But who has the time to track down all the stuff that's needed and do all that work?
I won't lie. As with anything, getting started is always the hardest part, but if you are so inclined and have enough money, everything can be ordered online. If you're not independently wealthy, expect a little more legwork. Really though, after finding a dependable source for raw ingredients and getting everything else together, the process is straightforward and it gets easier every time. What started out as an all day affair now only takes about 2 to 3 hours, depending on how much and how many types of sausage I make. Not bad considering the fruits of my labor last at least a month or two.
If you are looking for a recipe for a particular type of sausage, you will surely find it online. I have a long to-make list myself, but no matter what other types of sausage I make, I usually put about a pound or two ground meat aside to make what I call all-purpose sausage. The seasonings for this all-purpose sausage are simple, just garlic and salt, maybe pepper if I'm in the mood or don't forget. This is the sausage I can pull out if I need a particular type of sausage but don't have it on hand. Want to make a pasta dish but don't have Italian sausage? Use all-purpose sausage and add thyme and/or oregano in during cooking. Want to make an Asian omelette stuffed with sausage? Use all-purpose sausage and add some grated lemongrass and minced ginger. Need breakfast patties? Just add some spices to the all-purpose sausage and you're ready to go! Craving a simple, savory sausage to eat on a bun with all the fixings? Bust out the all-purpose sausage!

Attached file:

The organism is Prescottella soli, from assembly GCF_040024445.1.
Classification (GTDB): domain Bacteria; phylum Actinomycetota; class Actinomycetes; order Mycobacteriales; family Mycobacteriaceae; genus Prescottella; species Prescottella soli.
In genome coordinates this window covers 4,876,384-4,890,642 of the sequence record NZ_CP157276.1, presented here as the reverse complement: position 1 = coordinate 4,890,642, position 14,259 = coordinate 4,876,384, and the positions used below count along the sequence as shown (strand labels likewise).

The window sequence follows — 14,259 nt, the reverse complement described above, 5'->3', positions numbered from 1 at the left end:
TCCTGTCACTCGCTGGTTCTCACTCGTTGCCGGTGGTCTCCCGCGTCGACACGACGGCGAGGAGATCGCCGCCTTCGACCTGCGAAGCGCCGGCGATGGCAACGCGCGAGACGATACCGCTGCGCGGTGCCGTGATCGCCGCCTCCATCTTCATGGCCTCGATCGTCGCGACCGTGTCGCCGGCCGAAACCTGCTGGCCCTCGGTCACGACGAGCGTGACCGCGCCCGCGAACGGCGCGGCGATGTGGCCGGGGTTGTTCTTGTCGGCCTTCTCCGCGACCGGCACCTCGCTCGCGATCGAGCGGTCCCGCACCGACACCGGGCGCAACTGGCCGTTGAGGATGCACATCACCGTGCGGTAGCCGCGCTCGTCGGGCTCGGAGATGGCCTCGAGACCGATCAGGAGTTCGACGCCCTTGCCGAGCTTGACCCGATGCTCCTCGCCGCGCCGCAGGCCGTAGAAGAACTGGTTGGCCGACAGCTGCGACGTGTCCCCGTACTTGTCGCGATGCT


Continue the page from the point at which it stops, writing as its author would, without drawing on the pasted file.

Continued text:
Brilliant, isn't it?
Here are the guidelines to make all-purpose sausage: for every pound of pork (I like butt or shoulder), use 1/4 pound back fat, 7 grams kosher salt, 1 clove garlic and 1/4 cup cold stock or water. Grind the meat, season, add the liquid then shove it into a casing...or not. How easy is that?
Other sausages you may enjoy:
Fermented Isaan Sausages
Thai sausage (non-fermented)